QUESTIONS ABOUT THE HARRISON-LANDY STATEMENT ON SYRIA (July 21, 2013)
By Molly Nolan
Molly Nolan is a professor of modern European and transatlantic history at New York University and is a member of Brooklyn For Peace.
Syria is a humanitarian tragedy, a brutal civil war, and an escalating international political crisis. It seems to cry out for a response that goes beyond the rhetoric of solidarity with the increasingly beleaguered democratic forces and aid to the growing number of refugees on Syria’s borders. Yet, as Tom and Joanne’s thoughtful statement suggests, the interventions that have occurred have worsened the situation and those that are promised or threatened by the U.S. and EU will only produce more detrimental consequences. The most recent U.S. and EU intervention in Libya as well as the ongoing violence, oppression and instability that are Iraq and Afghanistan are evidence of that. Concerned as they are to promote democracy, an independent labor movement, and equality for women, sexual minorities, and religious and ethnic groups, they resist invoking the Responsibility to Protect norm of the UN to justify no fly zones and other forms of intervention as was done with Libya and as some urge with Syria.
Yet there are parts of their statement that make me uneasy. First, I worry about their insistence that while they oppose outside military intervention, they believe “the democratic opponents of the Assad dictatorship have the right to get guns where they can, while resisting all attempts by those who provide arms to acquire political and military influence in return.” Those concerned with peace and future stability and reform of Syria should oppose any and all militarization of the conflict, even by forces whose goals we support. An influx of arms will simply prolong the conflict and encourage the opposition and their backers to avoid negotiations. There is no way to assure that it is only democratic forces that will buy or receive arms. The Saudis and the Qataris are willing to fund anyone who opposes Iran; they are not interested in al Qaeda gaining strength; they simply see Syria as a place to promote their interests elsewhere. Should radical Islamists win in Syria they will be no happier than the U.S. would be. Third, encouraging more arms to flow into Syria will further encourage the covert aid that the U.S. is already providing by means of the arms it supplies to its Saudi and Qatari allies. We are after all the world’s largest arms producer and supplier, as part of having the world’s largest military budget by far. Encouraging any militarization means in effect encouraging U.S. involvement.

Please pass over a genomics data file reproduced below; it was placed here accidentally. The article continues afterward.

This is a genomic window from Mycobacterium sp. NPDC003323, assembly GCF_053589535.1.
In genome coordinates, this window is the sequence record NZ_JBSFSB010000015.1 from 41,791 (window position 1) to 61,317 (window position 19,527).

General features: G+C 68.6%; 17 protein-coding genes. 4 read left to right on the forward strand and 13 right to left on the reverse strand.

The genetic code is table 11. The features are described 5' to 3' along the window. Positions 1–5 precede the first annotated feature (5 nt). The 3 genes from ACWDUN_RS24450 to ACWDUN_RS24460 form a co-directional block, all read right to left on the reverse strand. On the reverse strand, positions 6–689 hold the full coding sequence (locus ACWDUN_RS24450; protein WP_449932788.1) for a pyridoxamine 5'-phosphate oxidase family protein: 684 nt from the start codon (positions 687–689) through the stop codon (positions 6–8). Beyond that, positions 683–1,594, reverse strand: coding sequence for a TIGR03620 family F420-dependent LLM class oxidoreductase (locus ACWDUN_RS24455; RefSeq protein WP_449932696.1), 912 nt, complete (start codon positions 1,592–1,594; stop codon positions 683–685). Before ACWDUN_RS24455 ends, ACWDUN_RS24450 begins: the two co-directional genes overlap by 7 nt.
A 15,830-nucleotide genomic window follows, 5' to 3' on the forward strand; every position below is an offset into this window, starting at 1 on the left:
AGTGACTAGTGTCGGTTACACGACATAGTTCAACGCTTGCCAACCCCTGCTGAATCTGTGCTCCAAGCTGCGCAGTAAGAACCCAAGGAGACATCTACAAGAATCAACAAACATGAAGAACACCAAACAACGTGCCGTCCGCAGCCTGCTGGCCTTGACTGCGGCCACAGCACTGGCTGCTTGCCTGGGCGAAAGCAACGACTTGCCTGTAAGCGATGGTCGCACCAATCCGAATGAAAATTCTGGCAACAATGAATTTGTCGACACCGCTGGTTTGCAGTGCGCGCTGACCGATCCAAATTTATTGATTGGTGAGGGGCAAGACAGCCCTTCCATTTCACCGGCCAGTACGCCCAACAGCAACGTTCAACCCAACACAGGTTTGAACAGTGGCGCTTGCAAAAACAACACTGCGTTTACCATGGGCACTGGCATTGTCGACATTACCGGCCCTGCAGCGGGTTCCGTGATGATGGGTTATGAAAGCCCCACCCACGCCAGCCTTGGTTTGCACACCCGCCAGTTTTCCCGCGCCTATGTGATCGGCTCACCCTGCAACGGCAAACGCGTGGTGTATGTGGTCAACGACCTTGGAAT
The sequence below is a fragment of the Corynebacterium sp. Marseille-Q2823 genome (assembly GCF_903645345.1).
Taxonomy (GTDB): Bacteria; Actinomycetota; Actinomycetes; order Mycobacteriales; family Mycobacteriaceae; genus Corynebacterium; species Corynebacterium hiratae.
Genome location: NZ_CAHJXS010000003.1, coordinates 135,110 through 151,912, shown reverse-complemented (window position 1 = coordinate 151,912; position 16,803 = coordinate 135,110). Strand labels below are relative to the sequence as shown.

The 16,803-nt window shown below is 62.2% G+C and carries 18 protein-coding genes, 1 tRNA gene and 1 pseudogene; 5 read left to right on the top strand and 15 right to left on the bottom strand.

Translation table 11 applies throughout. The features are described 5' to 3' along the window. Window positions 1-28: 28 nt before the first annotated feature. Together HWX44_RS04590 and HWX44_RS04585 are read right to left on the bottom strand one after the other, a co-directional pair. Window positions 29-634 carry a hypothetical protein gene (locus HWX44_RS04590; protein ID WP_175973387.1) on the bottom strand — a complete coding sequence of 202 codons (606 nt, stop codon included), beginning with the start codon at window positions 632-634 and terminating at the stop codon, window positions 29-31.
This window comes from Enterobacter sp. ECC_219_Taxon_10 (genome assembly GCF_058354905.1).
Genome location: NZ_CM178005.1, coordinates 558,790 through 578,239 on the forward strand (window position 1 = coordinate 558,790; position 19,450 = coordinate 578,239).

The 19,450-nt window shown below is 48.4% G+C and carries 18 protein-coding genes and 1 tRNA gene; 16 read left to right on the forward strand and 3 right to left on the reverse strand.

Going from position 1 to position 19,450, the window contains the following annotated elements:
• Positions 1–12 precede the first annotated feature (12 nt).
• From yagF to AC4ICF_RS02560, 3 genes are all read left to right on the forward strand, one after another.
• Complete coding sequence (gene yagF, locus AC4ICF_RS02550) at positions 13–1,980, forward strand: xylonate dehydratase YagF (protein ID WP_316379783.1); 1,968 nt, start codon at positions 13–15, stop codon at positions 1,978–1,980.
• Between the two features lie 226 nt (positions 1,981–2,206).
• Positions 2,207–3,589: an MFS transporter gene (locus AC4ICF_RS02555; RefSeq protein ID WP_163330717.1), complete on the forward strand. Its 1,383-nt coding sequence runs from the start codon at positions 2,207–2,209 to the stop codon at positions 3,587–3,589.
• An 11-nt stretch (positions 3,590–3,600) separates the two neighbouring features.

Second, the statement should have opposed all outside efforts to dictate the nature of the Syrian government and who heads it. It is not enough to condemn Russia, China, Iran, and Hezbollah for supporting Assad. It should also condemn the Obama Administration’s insistence, and that of France and Britain, that Assad needs to go. There is a long history of the U.S. calling for and often overtly or covertly engineering regime change. The results have not worked to promote democracy, equality, peace or freedom.
Third, the only solution to the conflict in Syria will come through negotiation. Much as we dislike Assad, his regime does have the support of a portion of the population. That is part of the reason the conflict has been so prolonged. The negotiations must be among Syrians, for only they have the right to determine the state and society they want.
Finally, I wish I was as confident as Tom and Joanne about the strength of secular and democratic forces in Syria. In part it is that there is so little reliable information about what is happening within the Syrian opposition. Syria may be a continuation of the Arab Spring, but as we have seen, that complex series of uprisings have themselves proven enormously complex and contradictory in their still provisional outcome. Prolonged armed conflict creates polarization along several axes and erodes the forces of moderation. The divisions within the Free Syrian Army are one indication of this, the controversies about which side (or both) have used sarin gas is another.